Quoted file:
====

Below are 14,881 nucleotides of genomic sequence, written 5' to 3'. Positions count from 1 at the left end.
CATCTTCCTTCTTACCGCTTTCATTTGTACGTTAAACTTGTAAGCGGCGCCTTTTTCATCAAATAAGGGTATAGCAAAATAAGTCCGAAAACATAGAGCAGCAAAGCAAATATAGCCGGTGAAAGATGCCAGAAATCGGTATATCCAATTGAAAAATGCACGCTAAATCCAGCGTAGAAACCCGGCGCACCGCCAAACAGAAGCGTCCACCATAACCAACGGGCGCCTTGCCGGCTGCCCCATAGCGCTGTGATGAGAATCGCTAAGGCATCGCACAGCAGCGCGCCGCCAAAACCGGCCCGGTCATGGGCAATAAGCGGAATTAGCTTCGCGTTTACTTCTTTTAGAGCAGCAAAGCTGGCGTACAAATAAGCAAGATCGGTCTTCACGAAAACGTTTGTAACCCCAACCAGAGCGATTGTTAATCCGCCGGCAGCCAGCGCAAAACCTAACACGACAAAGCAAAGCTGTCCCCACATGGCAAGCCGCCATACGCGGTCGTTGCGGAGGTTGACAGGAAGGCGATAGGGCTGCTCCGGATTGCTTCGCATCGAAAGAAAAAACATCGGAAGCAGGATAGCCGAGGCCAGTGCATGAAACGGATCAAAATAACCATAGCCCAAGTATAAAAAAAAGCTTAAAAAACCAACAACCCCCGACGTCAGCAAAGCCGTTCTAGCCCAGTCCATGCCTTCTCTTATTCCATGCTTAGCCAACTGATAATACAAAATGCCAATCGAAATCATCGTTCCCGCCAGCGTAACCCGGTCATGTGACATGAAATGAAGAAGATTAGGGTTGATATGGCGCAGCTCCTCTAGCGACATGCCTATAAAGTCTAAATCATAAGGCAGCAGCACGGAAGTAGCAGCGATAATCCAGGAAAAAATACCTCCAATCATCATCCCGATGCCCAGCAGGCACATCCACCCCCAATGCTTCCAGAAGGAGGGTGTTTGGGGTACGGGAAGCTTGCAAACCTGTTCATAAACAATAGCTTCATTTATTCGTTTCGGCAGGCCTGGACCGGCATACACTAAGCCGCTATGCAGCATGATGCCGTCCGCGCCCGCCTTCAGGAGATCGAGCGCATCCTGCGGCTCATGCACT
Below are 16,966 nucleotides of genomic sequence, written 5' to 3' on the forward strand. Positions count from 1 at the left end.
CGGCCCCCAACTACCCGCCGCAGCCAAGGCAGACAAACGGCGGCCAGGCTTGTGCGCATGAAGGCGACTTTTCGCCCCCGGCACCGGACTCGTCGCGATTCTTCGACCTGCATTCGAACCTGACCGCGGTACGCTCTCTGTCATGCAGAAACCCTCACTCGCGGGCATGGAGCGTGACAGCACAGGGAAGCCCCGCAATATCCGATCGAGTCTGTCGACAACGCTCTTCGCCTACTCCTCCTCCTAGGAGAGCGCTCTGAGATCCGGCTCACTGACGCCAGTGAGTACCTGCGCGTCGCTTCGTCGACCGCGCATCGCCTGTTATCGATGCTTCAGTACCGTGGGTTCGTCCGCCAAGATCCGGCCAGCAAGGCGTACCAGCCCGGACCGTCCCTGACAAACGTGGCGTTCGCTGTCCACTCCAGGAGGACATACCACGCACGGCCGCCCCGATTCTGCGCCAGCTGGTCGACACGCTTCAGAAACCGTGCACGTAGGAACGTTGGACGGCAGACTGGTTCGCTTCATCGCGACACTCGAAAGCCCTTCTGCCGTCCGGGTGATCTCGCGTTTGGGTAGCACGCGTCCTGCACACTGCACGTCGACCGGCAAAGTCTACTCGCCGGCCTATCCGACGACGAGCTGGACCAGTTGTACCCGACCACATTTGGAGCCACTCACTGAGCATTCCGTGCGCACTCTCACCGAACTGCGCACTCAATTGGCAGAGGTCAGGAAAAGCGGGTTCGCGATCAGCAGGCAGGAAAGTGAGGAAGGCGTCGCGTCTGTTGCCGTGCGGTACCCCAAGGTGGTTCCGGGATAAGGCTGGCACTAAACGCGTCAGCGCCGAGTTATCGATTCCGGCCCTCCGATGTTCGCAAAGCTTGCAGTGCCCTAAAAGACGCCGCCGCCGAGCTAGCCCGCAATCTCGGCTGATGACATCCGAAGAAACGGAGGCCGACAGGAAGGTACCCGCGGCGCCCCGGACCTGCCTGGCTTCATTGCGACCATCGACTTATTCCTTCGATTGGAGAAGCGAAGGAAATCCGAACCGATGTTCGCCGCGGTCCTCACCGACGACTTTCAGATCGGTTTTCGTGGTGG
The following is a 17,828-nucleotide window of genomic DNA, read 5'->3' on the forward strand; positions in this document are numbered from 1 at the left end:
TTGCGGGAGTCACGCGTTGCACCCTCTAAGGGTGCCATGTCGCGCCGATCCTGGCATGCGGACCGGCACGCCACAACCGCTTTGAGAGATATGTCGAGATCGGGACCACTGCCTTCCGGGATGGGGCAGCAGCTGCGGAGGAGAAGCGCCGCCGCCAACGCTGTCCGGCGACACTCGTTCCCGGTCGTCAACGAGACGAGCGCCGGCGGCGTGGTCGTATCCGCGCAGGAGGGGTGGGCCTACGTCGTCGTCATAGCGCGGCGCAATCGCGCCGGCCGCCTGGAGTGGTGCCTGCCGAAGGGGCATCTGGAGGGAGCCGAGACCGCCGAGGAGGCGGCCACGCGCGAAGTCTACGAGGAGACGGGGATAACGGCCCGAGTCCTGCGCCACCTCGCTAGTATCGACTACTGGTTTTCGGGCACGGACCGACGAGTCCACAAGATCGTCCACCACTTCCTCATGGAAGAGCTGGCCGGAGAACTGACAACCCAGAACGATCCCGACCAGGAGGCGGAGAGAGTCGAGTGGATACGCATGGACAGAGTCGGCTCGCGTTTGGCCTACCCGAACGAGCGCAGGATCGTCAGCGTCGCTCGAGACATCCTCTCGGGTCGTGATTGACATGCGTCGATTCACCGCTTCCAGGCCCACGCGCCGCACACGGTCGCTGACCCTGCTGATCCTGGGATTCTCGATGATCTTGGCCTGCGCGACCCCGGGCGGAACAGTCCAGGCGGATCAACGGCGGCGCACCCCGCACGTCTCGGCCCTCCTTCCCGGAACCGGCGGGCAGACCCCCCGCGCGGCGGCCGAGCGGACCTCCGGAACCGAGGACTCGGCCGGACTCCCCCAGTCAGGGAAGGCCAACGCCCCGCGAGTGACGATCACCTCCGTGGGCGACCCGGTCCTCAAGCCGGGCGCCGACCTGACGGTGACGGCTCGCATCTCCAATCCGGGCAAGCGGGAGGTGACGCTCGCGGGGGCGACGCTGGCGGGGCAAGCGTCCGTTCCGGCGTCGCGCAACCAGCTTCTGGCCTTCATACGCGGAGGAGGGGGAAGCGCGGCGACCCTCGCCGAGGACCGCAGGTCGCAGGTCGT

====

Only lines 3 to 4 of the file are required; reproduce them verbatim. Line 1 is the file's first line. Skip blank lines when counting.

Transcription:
Below are 16,966 nucleotides of genomic sequence, written 5' to 3' on the forward strand. Positions count from 1 at the left end.
CGGCCCCCAACTACCCGCCGCAGCCAAGGCAGACAAACGGCGGCCAGGCTTGTGCGCATGAAGGCGACTTTTCGCCCCCGGCACCGGACTCGTCGCGATTCTTCGACCTGCATTCGAACCTGACCGCGGTACGCTCTCTGTCATGCAGAAACCCTCACTCGCGGGCATGGAGCGTGACAGCACAGGGAAGCCCCGCAATATCCGATCGAGTCTGTCGACAACGCTCTTCGCCTACTCCTCCTCCTAGGAGAGCGCTCTGAGATCCGGCTCACTGACGCCAGTGAGTACCTGCGCGTCGCTTCGTCGACCGCGCATCGCCTGTTATCGATGCTTCAGTACCGTGGGTTCGTCCGCCAAGATCCGGCCAGCAAGGCGTACCAGCCCGGACCGTCCCTGACAAACGTGGCGTTCGCTGTCCACTCCAGGAGGACATACCACGCACGGCCGCCCCGATTCTGCGCCAGCTGGTCGACACGCTTCAGAAACCGTGCACGTAGGAACGTTGGACGGCAGACTGGTTCGCTTCATCGCGACACTCGAAAGCCCTTCTGCCGTCCGGGTGATCTCGCGTTTGGGTAGCACGCGTCCTGCACACTGCACGTCGACCGGCAAAGTCTACTCGCCGGCCTATCCGACGACGAGCTGGACCAGTTGTACCCGACCACATTTGGAGCCACTCACTGAGCATTCCGTGCGCACTCTCACCGAACTGCGCACTCAATTGGCAGAGGTCAGGAAAAGCGGGTTCGCGATCAGCAGGCAGGAAAGTGAGGAAGGCGTCGCGTCTGTTGCCGTGCGGTACCCCAAGGTGGTTCCGGGATAAGGCTGGCACTAAACGCGTCAGCGCCGAGTTATCGATTCCGGCCCTCCGATGTTCGCAAAGCTTGCAGTGCCCTAAAAGACGCCGCCGCCGAGCTAGCCCGCAATCTCGGCTGATGACATCCGAAGAAACGGAGGCCGACAGGAAGGTACCCGCGGCGCCCCGGACCTGCCTGGCTTCATTGCGACCATCGACTTATTCCTTCGATTGGAGAAGCGAAGGAAATCCGAACCGATGTTCGCCGCGGTCCTCACCGACGACTTTCAGATCGGTTTTCGTGGTGG